Try to schedule the molding machines so that they will be running the same resin types: i.e.- leave a press to run clear and white resins or one that runs all of the nylon jobs. That will reduce the amount of purging required to get rid of the ABS when switching to PC and so on. Run a press empty before starting a changeover. Make sure everyone is prepared for the change over before it happens. If you must do a color change between molds, run a bit of natural through the last mold, providing it has a hot runner. Cold runners will be more about cleaning the hopper, barrel and screw out. Make sure the material handlers know how to properly clean a resin line or hose/hoppers. Use Nerf balls with WD-40 on them is one of the best ideas I’ve used over the years.
I worked in a custom shop that used “bank the heats” on a large clear lens (PC with UV+FR). We banked the barrel heats when shutting down for the weekend, and Sunday startups were a breeze. Regarding banking the heats, the issue of how to stop and start a machine changes from material to material. It is important not to cool a molding machine with PC in the barrel. So, banking works better there than in some other materials. Keep a press that runs just clear jobs is a good idea. Keeping the molding machines on similar or at least compatible materials is a good idea. A shop with a wide selection of materials may need to have different procedures for different materials.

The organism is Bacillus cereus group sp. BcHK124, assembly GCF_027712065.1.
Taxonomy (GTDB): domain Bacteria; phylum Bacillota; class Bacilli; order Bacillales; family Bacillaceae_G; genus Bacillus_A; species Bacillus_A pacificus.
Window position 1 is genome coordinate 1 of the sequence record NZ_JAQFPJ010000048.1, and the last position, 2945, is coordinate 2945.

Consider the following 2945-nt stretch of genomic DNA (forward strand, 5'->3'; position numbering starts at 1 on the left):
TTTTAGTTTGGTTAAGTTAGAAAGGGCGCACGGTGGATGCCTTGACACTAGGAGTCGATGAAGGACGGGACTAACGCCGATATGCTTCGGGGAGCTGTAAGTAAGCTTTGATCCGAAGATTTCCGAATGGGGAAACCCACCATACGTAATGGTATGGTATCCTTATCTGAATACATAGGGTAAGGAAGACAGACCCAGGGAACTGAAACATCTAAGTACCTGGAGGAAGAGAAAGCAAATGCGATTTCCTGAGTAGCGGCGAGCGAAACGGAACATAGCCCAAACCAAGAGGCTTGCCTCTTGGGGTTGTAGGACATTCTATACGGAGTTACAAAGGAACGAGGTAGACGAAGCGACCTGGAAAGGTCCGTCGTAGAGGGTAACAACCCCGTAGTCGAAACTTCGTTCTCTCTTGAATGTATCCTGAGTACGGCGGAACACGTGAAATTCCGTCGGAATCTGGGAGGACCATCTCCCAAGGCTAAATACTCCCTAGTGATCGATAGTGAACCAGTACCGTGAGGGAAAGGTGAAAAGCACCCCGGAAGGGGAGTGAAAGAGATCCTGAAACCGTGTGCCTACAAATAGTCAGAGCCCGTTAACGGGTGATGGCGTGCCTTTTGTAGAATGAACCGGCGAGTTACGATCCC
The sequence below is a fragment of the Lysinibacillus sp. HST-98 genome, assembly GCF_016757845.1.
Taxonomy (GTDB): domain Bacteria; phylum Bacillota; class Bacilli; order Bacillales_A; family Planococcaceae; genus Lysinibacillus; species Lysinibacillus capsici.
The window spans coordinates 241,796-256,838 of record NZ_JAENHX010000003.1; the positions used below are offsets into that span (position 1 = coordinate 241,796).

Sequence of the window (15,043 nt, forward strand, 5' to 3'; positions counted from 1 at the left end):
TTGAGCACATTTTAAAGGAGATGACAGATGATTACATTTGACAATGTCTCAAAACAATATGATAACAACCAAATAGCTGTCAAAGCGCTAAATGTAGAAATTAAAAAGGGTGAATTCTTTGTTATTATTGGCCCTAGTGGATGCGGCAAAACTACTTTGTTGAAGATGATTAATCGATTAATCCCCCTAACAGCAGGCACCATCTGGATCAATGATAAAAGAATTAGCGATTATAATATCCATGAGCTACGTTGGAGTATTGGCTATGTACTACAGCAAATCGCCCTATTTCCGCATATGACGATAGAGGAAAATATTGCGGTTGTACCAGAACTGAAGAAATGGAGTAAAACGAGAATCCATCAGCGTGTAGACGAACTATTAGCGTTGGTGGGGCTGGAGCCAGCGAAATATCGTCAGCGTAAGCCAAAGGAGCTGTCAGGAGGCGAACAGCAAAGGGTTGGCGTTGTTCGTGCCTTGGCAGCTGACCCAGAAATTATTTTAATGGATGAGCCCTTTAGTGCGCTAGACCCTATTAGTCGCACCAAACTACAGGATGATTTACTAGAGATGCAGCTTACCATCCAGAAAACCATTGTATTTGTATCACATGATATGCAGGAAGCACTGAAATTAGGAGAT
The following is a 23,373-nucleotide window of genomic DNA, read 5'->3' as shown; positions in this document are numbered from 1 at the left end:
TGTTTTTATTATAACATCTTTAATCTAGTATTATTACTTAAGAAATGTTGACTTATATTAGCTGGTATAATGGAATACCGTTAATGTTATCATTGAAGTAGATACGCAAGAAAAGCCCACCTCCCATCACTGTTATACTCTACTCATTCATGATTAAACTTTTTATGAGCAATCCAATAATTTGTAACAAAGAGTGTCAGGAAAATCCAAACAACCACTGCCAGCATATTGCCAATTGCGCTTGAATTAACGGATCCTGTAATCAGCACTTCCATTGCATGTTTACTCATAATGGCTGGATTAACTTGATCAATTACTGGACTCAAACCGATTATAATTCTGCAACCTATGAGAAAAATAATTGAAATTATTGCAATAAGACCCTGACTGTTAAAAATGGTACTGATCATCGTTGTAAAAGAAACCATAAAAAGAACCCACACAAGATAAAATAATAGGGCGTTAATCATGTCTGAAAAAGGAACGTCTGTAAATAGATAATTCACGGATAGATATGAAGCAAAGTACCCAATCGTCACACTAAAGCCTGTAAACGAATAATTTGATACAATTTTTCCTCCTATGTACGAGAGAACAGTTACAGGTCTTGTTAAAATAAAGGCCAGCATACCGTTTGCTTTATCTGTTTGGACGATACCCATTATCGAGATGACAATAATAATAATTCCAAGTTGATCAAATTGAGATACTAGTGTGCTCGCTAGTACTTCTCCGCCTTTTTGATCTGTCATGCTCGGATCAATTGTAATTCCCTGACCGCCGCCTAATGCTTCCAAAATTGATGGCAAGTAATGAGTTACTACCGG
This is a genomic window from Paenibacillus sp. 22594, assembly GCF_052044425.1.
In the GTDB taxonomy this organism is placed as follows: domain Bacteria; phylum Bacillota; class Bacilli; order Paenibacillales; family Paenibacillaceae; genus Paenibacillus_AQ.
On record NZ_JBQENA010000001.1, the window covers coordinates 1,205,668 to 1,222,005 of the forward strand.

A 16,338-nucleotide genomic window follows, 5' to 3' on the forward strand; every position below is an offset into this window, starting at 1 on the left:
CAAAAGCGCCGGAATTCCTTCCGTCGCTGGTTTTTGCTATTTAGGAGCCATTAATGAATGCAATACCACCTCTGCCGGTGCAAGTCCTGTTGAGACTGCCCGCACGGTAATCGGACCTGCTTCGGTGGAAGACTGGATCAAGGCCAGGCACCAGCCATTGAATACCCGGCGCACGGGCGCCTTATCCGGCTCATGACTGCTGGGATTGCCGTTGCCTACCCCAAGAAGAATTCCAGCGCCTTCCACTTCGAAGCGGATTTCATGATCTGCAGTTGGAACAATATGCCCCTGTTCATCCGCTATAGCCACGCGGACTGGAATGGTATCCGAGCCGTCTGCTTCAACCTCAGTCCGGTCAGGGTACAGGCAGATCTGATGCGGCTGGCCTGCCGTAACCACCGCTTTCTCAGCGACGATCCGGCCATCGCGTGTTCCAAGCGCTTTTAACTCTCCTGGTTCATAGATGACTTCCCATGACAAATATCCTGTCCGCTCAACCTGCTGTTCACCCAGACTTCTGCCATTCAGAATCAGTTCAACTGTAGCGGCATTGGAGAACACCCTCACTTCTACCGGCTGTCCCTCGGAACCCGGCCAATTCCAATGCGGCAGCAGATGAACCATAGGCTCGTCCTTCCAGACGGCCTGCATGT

Running 100% regrind especially un-dried would be undesirable for production purposes. Also I wouldn’t recommend using 100% regrind for hot runners when you using 100% virgin material when part strength is essential for the customer. But is a good idea for cold runners and just for startups to reduce scrap and save on virgin material. And I would only use the regrind once then get rid of it. Using regrind too many times would deviate your capable process too much going from regrind to virgin material. Creating scrap that you were trying to avoid.